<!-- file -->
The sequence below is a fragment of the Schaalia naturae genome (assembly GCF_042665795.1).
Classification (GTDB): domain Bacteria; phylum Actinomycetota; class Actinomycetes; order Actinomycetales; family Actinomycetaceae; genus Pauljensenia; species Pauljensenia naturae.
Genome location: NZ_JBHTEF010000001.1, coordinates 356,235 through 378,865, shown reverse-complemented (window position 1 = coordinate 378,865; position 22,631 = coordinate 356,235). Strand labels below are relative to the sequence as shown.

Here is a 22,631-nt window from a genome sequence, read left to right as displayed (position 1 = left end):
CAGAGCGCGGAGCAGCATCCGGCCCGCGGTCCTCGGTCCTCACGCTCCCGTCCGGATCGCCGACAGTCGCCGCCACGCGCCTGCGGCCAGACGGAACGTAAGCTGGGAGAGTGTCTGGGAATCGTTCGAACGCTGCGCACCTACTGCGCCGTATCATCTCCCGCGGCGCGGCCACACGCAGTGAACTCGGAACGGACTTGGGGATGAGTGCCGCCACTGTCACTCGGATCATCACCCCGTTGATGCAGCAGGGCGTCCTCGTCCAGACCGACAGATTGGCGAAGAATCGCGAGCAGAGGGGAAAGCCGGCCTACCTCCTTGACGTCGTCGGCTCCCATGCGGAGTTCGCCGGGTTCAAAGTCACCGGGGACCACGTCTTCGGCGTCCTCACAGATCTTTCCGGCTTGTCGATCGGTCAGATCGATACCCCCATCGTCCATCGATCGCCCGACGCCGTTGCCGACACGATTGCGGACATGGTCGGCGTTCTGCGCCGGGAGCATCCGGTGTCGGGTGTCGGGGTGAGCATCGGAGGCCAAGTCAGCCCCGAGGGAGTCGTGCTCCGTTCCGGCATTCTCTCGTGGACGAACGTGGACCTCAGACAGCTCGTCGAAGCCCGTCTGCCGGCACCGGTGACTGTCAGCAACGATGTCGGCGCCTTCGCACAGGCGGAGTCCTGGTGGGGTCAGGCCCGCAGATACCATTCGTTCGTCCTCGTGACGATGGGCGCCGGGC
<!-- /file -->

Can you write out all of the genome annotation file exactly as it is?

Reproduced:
The sequence below is a fragment of the Schaalia naturae genome (assembly GCF_042665795.1).
Classification (GTDB): domain Bacteria; phylum Actinomycetota; class Actinomycetes; order Actinomycetales; family Actinomycetaceae; genus Pauljensenia; species Pauljensenia naturae.
Genome location: NZ_JBHTEF010000001.1, coordinates 356,235 through 378,865, shown reverse-complemented (window position 1 = coordinate 378,865; position 22,631 = coordinate 356,235). Strand labels below are relative to the sequence as shown.

Here is a 22,631-nt window from a genome sequence, read left to right as displayed (position 1 = left end):
CAGAGCGCGGAGCAGCATCCGGCCCGCGGTCCTCGGTCCTCACGCTCCCGTCCGGATCGCCGACAGTCGCCGCCACGCGCCTGCGGCCAGACGGAACGTAAGCTGGGAGAGTGTCTGGGAATCGTTCGAACGCTGCGCACCTACTGCGCCGTATCATCTCCCGCGGCGCGGCCACACGCAGTGAACTCGGAACGGACTTGGGGATGAGTGCCGCCACTGTCACTCGGATCATCACCCCGTTGATGCAGCAGGGCGTCCTCGTCCAGACCGACAGATTGGCGAAGAATCGCGAGCAGAGGGGAAAGCCGGCCTACCTCCTTGACGTCGTCGGCTCCCATGCGGAGTTCGCCGGGTTCAAAGTCACCGGGGACCACGTCTTCGGCGTCCTCACAGATCTTTCCGGCTTGTCGATCGGTCAGATCGATACCCCCATCGTCCATCGATCGCCCGACGCCGTTGCCGACACGATTGCGGACATGGTCGGCGTTCTGCGCCGGGAGCATCCGGTGTCGGGTGTCGGGGTGAGCATCGGAGGCCAAGTCAGCCCCGAGGGAGTCGTGCTCCGTTCCGGCATTCTCTCGTGGACGAACGTGGACCTCAGACAGCTCGTCGAAGCCCGTCTGCCGGCACCGGTGACTGTCAGCAACGATGTCGGCGCCTTCGCACAGGCGGAGTCCTGGTGGGGTCAGGCCCGCAGATACCATTCGTTCGTCCTCGTGACGATGGGCGCCGGGC